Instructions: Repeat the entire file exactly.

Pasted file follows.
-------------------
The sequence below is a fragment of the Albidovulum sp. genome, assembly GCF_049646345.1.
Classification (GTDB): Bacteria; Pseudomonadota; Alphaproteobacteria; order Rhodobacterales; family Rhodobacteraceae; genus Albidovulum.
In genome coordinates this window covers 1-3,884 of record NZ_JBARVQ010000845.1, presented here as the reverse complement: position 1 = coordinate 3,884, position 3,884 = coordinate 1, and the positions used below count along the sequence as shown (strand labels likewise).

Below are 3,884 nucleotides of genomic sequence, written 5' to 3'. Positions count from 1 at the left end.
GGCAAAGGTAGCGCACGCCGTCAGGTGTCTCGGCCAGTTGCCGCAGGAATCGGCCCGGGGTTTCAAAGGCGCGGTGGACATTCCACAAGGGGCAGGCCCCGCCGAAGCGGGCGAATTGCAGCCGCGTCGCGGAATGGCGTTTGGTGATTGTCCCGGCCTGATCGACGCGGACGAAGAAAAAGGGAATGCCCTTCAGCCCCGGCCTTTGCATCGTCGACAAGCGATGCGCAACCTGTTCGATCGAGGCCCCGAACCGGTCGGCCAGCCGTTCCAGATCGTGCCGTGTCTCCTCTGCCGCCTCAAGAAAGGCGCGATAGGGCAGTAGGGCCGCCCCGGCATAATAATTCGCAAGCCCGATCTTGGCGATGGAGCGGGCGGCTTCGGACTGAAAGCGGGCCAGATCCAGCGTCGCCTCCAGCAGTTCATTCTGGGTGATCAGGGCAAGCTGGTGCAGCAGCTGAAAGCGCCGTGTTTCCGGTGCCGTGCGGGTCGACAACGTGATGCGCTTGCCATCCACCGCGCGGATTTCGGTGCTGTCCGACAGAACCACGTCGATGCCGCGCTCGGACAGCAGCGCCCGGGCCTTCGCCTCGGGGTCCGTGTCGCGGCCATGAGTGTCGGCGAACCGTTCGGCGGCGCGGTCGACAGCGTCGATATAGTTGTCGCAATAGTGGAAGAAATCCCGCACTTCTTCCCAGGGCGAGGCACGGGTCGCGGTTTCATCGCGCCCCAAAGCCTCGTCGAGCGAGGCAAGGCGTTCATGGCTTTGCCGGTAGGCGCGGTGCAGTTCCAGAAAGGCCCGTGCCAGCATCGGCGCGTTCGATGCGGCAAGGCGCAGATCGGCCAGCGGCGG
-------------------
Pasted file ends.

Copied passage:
The sequence below is a fragment of the Albidovulum sp. genome, assembly GCF_049646345.1.
Classification (GTDB): Bacteria; Pseudomonadota; Alphaproteobacteria; order Rhodobacterales; family Rhodobacteraceae; genus Albidovulum.
In genome coordinates this window covers 1-3,884 of record NZ_JBARVQ010000845.1, presented here as the reverse complement: position 1 = coordinate 3,884, position 3,884 = coordinate 1, and the positions used below count along the sequence as shown (strand labels likewise).

Below are 3,884 nucleotides of genomic sequence, written 5' to 3'. Positions count from 1 at the left end.
GGCAAAGGTAGCGCACGCCGTCAGGTGTCTCGGCCAGTTGCCGCAGGAATCGGCCCGGGGTTTCAAAGGCGCGGTGGACATTCCACAAGGGGCAGGCCCCGCCGAAGCGGGCGAATTGCAGCCGCGTCGCGGAATGGCGTTTGGTGATTGTCCCGGCCTGATCGACGCGGACGAAGAAAAAGGGAATGCCCTTCAGCCCCGGCCTTTGCATCGTCGACAAGCGATGCGCAACCTGTTCGATCGAGGCCCCGAACCGGTCGGCCAGCCGTTCCAGATCGTGCCGTGTCTCCTCTGCCGCCTCAAGAAAGGCGCGATAGGGCAGTAGGGCCGCCCCGGCATAATAATTCGCAAGCCCGATCTTGGCGATGGAGCGGGCGGCTTCGGACTGAAAGCGGGCCAGATCCAGCGTCGCCTCCAGCAGTTCATTCTGGGTGATCAGGGCAAGCTGGTGCAGCAGCTGAAAGCGCCGTGTTTCCGGTGCCGTGCGGGTCGACAACGTGATGCGCTTGCCATCCACCGCGCGGATTTCGGTGCTGTCCGACAGAACCACGTCGATGCCGCGCTCGGACAGCAGCGCCCGGGCCTTCGCCTCGGGGTCCGTGTCGCGGCCATGAGTGTCGGCGAACCGTTCGGCGGCGCGGTCGACAGCGTCGATATAGTTGTCGCAATAGTGGAAGAAATCCCGCACTTCTTCCCAGGGCGAGGCACGGGTCGCGGTTTCATCGCGCCCCAAAGCCTCGTCGAGCGAGGCAAGGCGTTCATGGCTTTGCCGGTAGGCGCGGTGCAGTTCCAGAAAGGCCCGTGCCAGCATCGGCGCGTTCGATGCGGCAAGGCGCAGATCGGCCAGCGGCGG